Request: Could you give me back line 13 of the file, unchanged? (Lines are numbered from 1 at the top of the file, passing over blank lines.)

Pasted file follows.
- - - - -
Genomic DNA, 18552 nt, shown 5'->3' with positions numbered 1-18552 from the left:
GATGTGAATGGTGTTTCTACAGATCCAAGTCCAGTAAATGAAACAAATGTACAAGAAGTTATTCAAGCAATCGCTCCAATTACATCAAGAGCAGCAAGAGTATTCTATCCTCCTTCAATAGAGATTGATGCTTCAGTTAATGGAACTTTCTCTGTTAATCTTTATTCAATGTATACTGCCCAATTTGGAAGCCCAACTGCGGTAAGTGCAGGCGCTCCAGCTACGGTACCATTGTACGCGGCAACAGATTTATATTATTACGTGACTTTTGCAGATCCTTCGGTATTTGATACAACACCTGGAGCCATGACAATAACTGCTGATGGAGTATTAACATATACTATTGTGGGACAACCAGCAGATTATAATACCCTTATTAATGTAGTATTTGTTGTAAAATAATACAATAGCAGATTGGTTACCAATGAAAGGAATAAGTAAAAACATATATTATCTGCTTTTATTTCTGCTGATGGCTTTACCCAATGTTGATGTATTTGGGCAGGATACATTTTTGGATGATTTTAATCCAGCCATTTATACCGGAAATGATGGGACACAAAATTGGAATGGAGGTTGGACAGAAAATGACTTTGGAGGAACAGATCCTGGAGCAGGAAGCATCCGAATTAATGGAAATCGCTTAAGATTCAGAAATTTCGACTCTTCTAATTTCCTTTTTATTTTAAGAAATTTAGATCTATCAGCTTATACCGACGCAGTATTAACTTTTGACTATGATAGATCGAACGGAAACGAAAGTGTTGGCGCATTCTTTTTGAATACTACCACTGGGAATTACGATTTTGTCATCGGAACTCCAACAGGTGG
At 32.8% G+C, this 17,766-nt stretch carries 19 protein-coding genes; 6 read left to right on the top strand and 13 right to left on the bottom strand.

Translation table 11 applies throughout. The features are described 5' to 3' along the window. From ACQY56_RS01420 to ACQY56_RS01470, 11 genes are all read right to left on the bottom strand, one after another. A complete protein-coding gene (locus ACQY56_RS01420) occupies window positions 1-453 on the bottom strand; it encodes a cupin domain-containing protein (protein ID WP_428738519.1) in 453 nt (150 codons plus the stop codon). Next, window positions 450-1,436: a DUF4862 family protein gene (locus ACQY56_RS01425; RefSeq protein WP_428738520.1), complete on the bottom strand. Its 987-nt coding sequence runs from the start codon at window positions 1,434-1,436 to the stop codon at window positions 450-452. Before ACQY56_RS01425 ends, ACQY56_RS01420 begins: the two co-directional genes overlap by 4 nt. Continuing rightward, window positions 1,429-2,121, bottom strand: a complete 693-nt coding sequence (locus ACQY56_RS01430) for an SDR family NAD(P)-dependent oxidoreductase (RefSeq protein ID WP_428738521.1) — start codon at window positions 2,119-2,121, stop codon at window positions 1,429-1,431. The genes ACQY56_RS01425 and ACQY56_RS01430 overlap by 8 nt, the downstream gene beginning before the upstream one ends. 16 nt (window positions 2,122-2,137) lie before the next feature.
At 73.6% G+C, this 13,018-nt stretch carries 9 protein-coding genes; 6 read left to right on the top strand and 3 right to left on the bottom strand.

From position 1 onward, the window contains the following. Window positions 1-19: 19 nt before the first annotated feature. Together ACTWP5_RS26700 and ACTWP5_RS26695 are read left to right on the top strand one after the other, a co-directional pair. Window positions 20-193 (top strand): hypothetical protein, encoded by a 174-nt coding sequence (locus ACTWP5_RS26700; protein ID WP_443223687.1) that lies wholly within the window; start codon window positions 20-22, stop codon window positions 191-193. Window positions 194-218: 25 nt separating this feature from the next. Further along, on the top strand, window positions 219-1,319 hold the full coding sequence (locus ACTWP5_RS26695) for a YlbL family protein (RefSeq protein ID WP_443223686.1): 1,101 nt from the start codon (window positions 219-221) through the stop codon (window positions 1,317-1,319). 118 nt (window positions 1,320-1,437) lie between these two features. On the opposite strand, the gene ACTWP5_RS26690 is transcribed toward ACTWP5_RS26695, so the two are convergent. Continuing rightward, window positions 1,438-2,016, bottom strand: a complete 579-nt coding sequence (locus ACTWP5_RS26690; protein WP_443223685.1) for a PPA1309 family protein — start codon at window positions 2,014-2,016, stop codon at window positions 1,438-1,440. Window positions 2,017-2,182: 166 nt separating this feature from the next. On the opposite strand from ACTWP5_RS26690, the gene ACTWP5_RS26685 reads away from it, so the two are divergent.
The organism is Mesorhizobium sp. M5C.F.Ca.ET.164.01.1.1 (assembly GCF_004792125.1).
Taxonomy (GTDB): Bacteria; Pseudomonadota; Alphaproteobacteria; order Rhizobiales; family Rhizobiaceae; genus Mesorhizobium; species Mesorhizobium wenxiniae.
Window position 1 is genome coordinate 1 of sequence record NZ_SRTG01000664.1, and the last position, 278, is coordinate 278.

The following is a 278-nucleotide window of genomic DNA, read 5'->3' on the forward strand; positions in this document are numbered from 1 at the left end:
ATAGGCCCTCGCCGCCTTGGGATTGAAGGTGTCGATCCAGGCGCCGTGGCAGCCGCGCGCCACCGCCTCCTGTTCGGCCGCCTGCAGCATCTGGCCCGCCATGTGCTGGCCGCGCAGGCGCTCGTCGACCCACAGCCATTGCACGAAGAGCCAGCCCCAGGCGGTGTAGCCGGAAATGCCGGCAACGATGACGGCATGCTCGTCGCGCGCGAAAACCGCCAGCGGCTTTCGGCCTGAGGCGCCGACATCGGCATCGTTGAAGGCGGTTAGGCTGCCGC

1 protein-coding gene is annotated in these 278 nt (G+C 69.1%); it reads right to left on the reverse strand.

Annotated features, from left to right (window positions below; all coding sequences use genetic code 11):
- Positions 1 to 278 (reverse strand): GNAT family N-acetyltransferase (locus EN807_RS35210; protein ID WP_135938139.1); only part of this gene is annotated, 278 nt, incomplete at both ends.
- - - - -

Annotated features, from left to right (window positions below; all coding sequences use genetic code 11):